From the 6th April 2014 new Permitted Development rights came into effect that has allowed the conversion of farm buildings up to 450 sq metres to create a maximum of three dwellings per holding.
The new rules only apply to England and are not available for buildings in designated areas such as National Parks, Areas of Outstanding Beauty or Sites of Special Scientific Interest.
Having read through the changes it would appear the new Permitted Development rights are a positive step to utilising disused farm building that have been abandoned due to farms progressing with more modern methods of production.
However, there are various issues that will need to be investigated. An application to notify the Local Council to determine if prior approval will be required relating to the following five key issues.
- Transport and highways impacts of the development
- Noise impact of the development
- Contamination risks of the site
- Flooding risks
- Whether the location or siting of the building makes it otherwise impractical or undesirable for the building to change from agricultural use to a use falling within Class C3 (dwellinghouses)
Although the last issue is likely to result in disputes and disagreements between the Developer and the Local Planning Department the others are still hurdles that will need to be addressed.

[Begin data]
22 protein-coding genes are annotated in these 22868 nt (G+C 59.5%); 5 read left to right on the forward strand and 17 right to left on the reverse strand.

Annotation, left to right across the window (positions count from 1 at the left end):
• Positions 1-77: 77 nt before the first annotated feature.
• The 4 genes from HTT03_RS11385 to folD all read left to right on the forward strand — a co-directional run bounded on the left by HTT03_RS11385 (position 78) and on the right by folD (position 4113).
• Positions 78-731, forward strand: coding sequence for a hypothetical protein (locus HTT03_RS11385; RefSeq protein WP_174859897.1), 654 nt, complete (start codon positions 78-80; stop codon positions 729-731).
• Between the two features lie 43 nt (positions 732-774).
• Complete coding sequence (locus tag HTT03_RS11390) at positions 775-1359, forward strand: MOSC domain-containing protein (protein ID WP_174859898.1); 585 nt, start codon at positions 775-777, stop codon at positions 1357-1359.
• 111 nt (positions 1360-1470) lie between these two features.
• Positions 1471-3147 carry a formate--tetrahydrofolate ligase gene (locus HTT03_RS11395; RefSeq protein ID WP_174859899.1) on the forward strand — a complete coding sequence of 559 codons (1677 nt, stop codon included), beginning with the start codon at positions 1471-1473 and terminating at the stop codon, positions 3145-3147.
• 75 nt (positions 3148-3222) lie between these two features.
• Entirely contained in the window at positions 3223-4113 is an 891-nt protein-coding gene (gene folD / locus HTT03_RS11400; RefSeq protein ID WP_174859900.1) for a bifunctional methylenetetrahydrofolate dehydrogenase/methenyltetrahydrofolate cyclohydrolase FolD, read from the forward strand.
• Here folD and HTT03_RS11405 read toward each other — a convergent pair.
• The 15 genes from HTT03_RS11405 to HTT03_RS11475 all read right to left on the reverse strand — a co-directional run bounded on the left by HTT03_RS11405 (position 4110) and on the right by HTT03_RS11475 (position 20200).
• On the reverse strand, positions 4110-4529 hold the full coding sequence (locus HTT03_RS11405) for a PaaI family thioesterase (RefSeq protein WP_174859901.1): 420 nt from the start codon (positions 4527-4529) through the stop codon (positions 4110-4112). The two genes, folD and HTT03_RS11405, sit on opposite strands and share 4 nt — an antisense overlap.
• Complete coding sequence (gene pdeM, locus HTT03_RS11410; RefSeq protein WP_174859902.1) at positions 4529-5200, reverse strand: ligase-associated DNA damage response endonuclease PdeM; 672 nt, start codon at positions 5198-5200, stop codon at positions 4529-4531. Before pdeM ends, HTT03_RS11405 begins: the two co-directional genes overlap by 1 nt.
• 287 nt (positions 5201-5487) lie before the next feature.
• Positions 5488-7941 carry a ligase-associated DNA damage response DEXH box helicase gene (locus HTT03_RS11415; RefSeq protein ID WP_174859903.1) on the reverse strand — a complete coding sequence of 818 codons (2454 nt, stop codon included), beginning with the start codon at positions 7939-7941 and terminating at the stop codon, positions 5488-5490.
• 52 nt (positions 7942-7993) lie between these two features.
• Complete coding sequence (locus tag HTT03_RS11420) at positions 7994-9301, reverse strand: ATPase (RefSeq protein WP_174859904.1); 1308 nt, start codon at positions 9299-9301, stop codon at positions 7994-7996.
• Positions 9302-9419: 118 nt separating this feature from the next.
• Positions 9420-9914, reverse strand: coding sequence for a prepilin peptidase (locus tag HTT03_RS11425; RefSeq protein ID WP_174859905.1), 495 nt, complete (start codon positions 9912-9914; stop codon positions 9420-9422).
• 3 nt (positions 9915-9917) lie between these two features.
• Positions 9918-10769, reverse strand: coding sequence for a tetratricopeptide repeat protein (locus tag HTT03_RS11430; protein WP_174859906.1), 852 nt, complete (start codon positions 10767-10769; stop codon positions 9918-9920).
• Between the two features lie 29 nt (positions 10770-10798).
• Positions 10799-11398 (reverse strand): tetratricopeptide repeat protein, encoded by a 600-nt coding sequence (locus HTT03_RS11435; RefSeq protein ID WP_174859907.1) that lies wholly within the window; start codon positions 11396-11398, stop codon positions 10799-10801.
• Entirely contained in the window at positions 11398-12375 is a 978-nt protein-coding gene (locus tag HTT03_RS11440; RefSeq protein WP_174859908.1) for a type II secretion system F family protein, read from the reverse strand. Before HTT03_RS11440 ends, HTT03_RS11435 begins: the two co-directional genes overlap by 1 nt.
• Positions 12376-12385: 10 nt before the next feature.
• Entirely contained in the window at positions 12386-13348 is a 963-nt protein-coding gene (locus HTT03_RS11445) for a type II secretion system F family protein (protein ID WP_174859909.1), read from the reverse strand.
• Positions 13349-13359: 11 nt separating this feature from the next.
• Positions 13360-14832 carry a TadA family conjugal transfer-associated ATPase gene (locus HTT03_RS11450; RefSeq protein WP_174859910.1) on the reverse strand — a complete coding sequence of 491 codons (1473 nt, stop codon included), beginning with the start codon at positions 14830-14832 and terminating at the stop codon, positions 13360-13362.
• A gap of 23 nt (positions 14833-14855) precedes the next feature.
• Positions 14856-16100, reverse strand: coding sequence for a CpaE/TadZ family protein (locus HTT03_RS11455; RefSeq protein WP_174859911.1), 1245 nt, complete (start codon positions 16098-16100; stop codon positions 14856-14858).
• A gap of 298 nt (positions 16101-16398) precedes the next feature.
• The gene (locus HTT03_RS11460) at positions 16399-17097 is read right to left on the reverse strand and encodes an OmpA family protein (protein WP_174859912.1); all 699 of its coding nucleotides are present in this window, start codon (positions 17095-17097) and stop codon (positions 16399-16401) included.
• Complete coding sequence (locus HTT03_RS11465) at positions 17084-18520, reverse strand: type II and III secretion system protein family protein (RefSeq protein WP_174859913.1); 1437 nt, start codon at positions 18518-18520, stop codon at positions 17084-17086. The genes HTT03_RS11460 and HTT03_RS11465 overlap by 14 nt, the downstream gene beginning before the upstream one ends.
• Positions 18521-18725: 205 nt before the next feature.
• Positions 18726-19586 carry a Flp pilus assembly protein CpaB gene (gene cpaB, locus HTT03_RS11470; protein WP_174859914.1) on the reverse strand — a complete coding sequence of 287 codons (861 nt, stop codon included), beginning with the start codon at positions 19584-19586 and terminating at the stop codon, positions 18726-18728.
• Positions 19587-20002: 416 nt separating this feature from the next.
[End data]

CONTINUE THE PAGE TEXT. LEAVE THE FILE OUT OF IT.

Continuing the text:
Furthermore, the new Permitted Development rights state that any agricultural building can be converted with building operations ‘reasonably’ necessary to convert the building will be acceptable. This will surely be a contentious issue between the Developer and Local Planning Department and will be based on personal opinion.
Also, the Local Planning Department can request further additional details of the design or external appearance and can refuse the prior approval if they don’t support the information.
One other fundamental issue that has come to light is a self-build scheme requires a ‘Planning Approval’ to recover VAT which can not be given under a Prior Notification Application. Until H M Revenue and Customs or self-build lenders amend what documents are required VAT will not be recoverable under this scheme.
Overall, I think these changes are welcomed and should be embraced by the Rural Community. Owners of these buildings now have an opportunity to add additional accommodation for sons/daughters or as an investment to let.
However, I am unconvinced as to whether the changes will make Planning Applications easier as the five issues above will need to be addressed and consultations will be made to Natural England, Highways, Environment Officers etc for feedback.
Over recent years I have been involved in several farm building conversion projects and PPS7 (Planning Policy 7) has been the driving policy along with a robust Financial Viability Appraisal to convince the Planning department the application was acceptable. One Application was won at appeal against a stubborn Local Authority which forced them to change their opinion of similar applications thereof after.
Hopefully this will be the end of the Local Planning Departments historic, negative view on the conversion of disused farm buildings into dwellings as maybe they will begin to understand that the conversion of these will give the future rural generation a chance to remain in the countryside.
Any farmer or land owner wanting to find out more please contact Barry Tape on 01872 211645.